Inkjet Masking for Industrial Solar Cell Processes
Abstract:Masking by inkjet printing has potential benefits for solar cell manufacturing by improving the conversion efficiency and production yield. In industry and on lab scale it has been shown that there are many applications for inkjet masking to improve the solar cell efficiency. These applications include honeycomb texturisation, selective emitter, plating of front side electrodes and using inkjet masking for low-cost rear-side patterning for backcontact cells. Key success factors for inkjet masking are its small feature size and high flexibility. Furthermore the contact-less print method is in line with the general trend towards thinner wafers to reduce the material costs.
However, inkjet technology is initially developed for graphical printing, which has less demanding print reliability criteria. In the photovoltaic (PV) industry one malfunctioning nozzle in the inkjet printing system can result in significant decreased device performance or clear visual defects. Therefore the transition from graphical printing to solar cell production cannot be made without a significant improvement in reliability.
In 2011 OTB Solar B.V. started the development of the PiXDRO JETx, a high volume industrial inkjet printing system (up to 2400 wafers/hour) which addresses inkjet masking as a first application. For this application a joint development with Océ Technologies targets to demonstrate an inkjet print reliability and accuracy which meets the standards for solar cell manufacturing. The use of self-diagnosing print heads of Océ, redundant print strategies and the automation from OTB Solar form the basis to combine high reliability with industrial throughput and the printing of fine structures with a drop placement accuracy of 7.5μm 3sigma.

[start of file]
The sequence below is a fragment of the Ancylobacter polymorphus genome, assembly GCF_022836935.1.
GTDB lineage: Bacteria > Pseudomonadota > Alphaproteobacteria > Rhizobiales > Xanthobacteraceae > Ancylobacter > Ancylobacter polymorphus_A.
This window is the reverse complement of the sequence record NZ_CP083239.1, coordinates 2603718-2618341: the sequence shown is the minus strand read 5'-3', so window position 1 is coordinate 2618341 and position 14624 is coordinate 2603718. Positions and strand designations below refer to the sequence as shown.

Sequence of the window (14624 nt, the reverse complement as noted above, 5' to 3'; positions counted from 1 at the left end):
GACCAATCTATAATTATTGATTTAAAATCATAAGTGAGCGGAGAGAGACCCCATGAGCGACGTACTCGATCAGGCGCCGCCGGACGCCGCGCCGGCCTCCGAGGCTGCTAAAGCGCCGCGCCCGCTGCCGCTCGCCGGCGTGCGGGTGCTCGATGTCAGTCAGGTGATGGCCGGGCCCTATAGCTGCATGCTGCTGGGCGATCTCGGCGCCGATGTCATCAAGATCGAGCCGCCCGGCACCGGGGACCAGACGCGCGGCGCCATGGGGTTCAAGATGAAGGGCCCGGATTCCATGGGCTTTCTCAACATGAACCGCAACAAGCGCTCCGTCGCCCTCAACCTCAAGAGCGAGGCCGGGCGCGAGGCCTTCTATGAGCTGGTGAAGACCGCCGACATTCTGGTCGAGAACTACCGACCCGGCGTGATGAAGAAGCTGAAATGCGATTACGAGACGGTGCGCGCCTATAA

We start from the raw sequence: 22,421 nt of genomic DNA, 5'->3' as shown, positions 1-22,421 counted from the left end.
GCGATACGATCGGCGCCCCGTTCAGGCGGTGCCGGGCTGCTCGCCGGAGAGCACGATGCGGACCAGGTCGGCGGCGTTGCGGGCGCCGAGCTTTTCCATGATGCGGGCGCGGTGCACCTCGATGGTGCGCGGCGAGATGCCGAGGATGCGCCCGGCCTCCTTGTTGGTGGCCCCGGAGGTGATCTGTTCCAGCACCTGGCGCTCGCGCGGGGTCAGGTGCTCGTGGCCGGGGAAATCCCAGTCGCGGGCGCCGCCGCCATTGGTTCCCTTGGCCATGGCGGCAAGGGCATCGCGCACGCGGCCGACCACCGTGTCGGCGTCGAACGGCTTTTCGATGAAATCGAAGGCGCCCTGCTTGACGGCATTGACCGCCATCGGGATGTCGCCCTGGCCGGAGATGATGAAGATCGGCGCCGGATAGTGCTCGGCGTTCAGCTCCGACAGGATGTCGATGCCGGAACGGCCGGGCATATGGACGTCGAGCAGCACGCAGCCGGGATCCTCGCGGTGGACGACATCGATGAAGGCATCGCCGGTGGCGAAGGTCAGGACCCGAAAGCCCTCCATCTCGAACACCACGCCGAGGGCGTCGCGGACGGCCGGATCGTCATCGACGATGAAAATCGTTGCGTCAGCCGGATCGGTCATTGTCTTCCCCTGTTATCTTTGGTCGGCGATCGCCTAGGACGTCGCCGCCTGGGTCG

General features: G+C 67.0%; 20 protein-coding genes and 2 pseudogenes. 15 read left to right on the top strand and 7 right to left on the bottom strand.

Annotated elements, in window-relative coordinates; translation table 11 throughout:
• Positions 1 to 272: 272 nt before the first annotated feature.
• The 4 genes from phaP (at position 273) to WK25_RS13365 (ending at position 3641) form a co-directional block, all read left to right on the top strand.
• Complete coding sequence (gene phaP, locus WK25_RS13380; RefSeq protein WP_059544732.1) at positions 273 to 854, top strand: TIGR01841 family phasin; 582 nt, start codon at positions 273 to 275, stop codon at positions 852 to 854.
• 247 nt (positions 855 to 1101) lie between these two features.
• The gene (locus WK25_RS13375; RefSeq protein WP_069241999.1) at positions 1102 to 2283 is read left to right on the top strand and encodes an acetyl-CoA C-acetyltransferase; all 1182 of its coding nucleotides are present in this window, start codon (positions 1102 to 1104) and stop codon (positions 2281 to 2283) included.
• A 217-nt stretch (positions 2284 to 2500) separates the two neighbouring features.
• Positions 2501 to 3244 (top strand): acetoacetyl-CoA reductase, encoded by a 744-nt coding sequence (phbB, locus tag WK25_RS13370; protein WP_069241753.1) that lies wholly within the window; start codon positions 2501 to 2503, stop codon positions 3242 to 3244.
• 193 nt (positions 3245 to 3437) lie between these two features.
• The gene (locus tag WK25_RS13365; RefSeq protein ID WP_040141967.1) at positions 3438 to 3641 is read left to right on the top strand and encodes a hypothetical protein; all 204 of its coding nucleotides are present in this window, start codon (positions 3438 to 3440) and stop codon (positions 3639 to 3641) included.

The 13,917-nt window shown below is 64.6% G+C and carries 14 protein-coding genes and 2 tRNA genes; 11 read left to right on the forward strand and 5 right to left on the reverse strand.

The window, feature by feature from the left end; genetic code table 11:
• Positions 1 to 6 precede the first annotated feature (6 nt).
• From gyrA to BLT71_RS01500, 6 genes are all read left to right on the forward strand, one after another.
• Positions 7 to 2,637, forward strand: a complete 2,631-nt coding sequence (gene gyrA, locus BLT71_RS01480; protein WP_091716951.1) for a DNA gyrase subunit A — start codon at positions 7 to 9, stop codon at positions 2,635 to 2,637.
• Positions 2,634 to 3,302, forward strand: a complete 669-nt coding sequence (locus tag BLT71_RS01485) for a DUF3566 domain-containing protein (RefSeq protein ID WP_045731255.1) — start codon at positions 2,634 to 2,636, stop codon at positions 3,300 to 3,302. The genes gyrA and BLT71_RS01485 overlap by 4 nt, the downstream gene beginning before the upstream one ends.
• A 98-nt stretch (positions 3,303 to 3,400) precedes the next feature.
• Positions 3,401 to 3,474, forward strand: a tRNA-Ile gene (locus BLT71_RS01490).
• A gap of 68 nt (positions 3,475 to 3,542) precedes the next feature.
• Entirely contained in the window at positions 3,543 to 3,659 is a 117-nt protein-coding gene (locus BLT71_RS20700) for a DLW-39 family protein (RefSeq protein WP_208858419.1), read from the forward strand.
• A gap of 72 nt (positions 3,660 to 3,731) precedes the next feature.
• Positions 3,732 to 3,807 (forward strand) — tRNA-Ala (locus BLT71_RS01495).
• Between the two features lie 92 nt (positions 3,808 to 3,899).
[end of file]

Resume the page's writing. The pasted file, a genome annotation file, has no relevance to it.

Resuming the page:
Document Type: Research Article
Publication date: 2012-01-01
For more than 30 years, IS&T's series of digital printing conferences have been the leading forum for discussion of advances and new directions in 2D and 3D printing technologies. A comprehensive, industry-wide conference that brings together industry and academia, this meeting includes all aspects of the hardware, materials, software, images, and applications associated with digital printing systems?particularly those involved with additive manufacturing and fabrication?including bio-printing, printed electronics, page-wide, drop-on-demand, desktop and continuous ink jet, toner-based systems, and production digital printing, as well as the engineering capability, optimization, and science involved in these fields. In 2016, the conference changed its name formally to Printing for Fabrication to better reflect the content of the meeting and the evolving technology of printing.
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